You really miss it. I just found this letter from a parent, sent after I announced I was moving into the EdTech world. Some tears were shed:
[names changed to protect privacy]
Dear Mr. Shackelford,
Both Joseph and I are so sad that you won’t be his teacher next year but we are happy for your new work opportunity. Joseph says you were his favorite teacher. Ever. He thinks you were really funny and nice.
But to paint a deeper picture of what you did last year I will step in with my thoughts. You solidified for Joseph his confidence with and is love of math. He wants to be a mechanical engineer, so it is important that he really connects with the subject. The difference between his 6th grade and his 7th grade years were night and day. He had such a good group of teachers last year–but he ALWAYS talked about math class. No matter how much he procrastinated with writing assignments or blew off practicing for band, he would ALWAYS do math. He even wished he could just do more math than his other work on more than one occasion. You took a subject that he was good at and made him feel he owned the subject. So much of his confidence in school is based on how good he is in math. So thank you for having such an amazing attitude and curriculum, both important components in teaching math.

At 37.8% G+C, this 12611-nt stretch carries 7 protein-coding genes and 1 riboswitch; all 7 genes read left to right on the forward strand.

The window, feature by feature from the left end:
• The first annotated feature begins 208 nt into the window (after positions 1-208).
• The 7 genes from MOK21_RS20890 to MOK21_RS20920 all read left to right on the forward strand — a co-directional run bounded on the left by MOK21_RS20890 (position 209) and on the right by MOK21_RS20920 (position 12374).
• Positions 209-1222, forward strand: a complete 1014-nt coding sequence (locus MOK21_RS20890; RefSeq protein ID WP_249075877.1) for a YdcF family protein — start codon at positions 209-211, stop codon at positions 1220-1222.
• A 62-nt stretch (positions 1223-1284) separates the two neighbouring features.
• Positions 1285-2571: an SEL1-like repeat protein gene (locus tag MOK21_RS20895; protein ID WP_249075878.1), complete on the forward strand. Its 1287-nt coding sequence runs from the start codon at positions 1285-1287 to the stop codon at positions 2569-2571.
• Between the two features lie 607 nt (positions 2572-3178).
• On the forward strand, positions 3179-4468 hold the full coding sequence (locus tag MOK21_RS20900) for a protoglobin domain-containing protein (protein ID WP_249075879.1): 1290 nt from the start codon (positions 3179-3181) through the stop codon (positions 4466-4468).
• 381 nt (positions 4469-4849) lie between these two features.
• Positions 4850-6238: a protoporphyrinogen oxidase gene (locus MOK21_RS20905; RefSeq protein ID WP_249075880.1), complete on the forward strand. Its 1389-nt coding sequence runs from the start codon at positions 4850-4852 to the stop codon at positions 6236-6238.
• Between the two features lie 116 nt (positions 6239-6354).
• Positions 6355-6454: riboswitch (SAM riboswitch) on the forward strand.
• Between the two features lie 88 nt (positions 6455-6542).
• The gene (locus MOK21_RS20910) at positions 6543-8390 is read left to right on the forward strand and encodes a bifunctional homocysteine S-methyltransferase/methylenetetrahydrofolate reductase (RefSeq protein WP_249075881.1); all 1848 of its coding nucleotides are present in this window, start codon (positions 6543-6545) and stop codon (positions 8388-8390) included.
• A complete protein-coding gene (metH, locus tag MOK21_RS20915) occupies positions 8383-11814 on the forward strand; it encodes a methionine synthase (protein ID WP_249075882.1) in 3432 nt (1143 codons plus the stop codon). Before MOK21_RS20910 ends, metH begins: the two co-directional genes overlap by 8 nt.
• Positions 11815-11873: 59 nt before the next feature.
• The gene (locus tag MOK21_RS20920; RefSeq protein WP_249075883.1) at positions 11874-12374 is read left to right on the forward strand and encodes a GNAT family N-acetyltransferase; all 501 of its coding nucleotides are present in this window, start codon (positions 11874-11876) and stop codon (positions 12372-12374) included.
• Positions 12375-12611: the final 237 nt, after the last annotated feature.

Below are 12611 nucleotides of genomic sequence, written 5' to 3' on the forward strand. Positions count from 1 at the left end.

Good luck with your new job I know you’ll do well with whatever career opportunities lie ahead.
I love how my current job lets me scale my impact far beyond what I could do in the classroom (and touched on this a few weeks ago), but there’s nothing like the day-to-day experience of changing students’ lives. My hope for my work is that it makes teachers’ lives just a little bit easier, and helps them have more experiences and connections like this one.